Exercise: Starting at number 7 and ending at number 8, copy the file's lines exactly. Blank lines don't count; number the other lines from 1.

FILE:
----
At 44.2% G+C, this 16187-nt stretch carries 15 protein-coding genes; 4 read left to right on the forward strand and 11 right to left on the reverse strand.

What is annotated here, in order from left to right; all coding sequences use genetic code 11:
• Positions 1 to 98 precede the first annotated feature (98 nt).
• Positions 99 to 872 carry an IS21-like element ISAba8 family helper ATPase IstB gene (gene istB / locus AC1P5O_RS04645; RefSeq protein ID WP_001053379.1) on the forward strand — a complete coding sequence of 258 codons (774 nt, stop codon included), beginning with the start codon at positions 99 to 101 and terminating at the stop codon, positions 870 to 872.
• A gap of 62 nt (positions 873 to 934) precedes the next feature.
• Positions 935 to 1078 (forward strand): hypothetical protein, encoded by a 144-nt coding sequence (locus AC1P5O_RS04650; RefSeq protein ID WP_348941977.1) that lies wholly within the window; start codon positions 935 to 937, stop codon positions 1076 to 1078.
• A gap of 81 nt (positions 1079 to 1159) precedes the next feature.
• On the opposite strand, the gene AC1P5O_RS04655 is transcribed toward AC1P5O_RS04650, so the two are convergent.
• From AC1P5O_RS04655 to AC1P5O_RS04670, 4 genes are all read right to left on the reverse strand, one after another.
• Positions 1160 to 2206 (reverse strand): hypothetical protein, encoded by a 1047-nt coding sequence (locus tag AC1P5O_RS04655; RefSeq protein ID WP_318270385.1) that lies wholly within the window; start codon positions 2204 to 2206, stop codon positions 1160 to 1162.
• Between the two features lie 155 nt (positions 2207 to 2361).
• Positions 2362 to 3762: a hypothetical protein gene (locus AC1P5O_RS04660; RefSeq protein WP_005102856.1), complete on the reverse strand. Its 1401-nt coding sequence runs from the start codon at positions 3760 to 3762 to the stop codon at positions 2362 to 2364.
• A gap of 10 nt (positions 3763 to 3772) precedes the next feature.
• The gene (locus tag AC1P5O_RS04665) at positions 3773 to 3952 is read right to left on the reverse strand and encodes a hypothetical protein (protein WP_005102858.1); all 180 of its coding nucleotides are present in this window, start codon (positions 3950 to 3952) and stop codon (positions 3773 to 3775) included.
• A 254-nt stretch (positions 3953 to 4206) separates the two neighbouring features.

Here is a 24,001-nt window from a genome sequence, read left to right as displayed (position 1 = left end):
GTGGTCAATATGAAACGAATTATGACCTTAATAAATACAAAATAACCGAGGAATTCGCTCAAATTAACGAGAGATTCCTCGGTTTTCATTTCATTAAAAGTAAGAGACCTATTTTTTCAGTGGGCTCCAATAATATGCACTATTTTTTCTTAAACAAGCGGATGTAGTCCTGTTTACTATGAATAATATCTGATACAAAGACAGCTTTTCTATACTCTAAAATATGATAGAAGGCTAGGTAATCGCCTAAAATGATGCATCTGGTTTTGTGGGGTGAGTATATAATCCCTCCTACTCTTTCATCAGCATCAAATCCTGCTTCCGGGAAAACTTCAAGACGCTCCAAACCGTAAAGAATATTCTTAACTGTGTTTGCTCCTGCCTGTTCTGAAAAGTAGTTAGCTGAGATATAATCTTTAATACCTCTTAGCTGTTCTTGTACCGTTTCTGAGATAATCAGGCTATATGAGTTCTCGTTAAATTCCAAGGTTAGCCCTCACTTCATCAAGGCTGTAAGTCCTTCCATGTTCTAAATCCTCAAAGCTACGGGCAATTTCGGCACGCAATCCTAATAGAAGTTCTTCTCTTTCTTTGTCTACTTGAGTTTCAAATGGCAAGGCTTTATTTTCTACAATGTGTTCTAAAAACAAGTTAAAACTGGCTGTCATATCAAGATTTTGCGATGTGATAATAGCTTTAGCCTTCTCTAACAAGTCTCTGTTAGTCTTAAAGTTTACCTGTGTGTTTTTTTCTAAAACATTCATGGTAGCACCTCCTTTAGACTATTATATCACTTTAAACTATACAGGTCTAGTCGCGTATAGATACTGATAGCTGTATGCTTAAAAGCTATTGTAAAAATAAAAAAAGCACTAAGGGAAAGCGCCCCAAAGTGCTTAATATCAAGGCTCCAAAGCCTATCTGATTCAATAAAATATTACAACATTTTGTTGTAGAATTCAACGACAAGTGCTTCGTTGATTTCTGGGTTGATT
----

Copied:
• A gap of 81 nt (positions 1079 to 1159) precedes the next feature.
• On the opposite strand, the gene AC1P5O_RS04655 is transcribed toward AC1P5O_RS04650, so the two are convergent.